More important than a lack of speed, I found the RAID array to be very touchy during reconstruction. The Software RAID-HOWTO says that the RAID array is available for use right away, even during reconstruction. I found that if the array was used sparingly, this was true, but any significant usage caused lockups in the system. I was able to consistently cause a lockup by using dt to write to the whole array, if I did so before reconstruction was complete. Furthermore, at least once during my testing I ended up in a state where a benchmark of a standalone SCSI drive was producing values half as large as normal; even removing the RAID modules from memory did not correct the problem. Thus, I recommend caution when employing the software RAID modules for valuable data.

According to the kernel sources, the memory allocated to a ramdisk can be deleted by sending a BLKFLSBUF ioctl to the appropriate /dev/ram device. Be warned that programs like /usr/bin/free won't show the memory as available until it is actually needed by another program.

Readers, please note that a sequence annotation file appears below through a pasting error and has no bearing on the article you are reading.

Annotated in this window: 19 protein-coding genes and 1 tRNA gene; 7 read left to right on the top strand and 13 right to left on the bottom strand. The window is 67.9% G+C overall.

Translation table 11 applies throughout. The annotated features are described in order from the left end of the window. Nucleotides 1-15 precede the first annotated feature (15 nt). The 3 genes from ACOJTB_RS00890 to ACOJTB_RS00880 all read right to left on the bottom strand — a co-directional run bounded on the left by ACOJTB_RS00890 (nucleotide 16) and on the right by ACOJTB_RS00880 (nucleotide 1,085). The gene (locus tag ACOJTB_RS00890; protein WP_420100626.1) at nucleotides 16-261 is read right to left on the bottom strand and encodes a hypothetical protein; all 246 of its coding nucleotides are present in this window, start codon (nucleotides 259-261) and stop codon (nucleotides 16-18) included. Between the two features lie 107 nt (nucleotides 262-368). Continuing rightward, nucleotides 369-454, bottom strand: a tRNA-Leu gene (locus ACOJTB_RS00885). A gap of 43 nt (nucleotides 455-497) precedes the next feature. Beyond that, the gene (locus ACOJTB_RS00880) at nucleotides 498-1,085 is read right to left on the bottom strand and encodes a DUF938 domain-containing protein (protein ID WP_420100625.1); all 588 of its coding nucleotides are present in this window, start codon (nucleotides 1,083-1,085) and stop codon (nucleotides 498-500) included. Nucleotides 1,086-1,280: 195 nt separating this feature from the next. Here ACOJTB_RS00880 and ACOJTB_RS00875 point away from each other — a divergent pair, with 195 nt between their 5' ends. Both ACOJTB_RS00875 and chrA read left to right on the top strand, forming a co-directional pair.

When I reached the point where testing could be performed, I ran a series of tests similar to the following:

bash# ./dt of=/dev/md0 bs=8k limit=30m
bash# mkdir /mnt/test
bash# mkfs -t ext2 /dev/md0
bash# mount /dev/md0 /mnt/test
bash# ./bonnie++ -d /mnt/test -s 30 -n 9:9000:10:999 -r 0 -u root
I chose four configurations, which I thought would offer a suitable comparison between options: standalone ramdisk, standalone SCSI disk, RAID-1 array including both a SCSI disk and a ramdisk, and a RAID-1 array using two identical SCSI disks.

When analyzing Figure 1, we see that the performance of various configurations is generally as expected. The ramdisk takes the lead, in both writing and reading tests. Since a RAID-1 array has the overhead of having to write data to both devices, it makes sense that a single SCSI drive would perform faster than both RAID arrays (which included the same drive). A RAID array with two disks should naturally be slower than a RAID array made up of one disk and one ramdisk so that makes sense as well.

The read test shows a different result, in that a RAID array made up of a SCSI disk and a ramdisk outperformed a standalone SCSI disk. Again, this makes sense when you consider that a RAID-1 implementation will sometimes read from the hard drive and sometimes read from the ramdisk. Each time the RAID implementation chooses the ramdisk to answer a request, a speed-up over a regular disk is realized. (The Linux implementation of RAID-1 tries to balance requests between the devices in the array, so that no single device receives too many requests in a row.)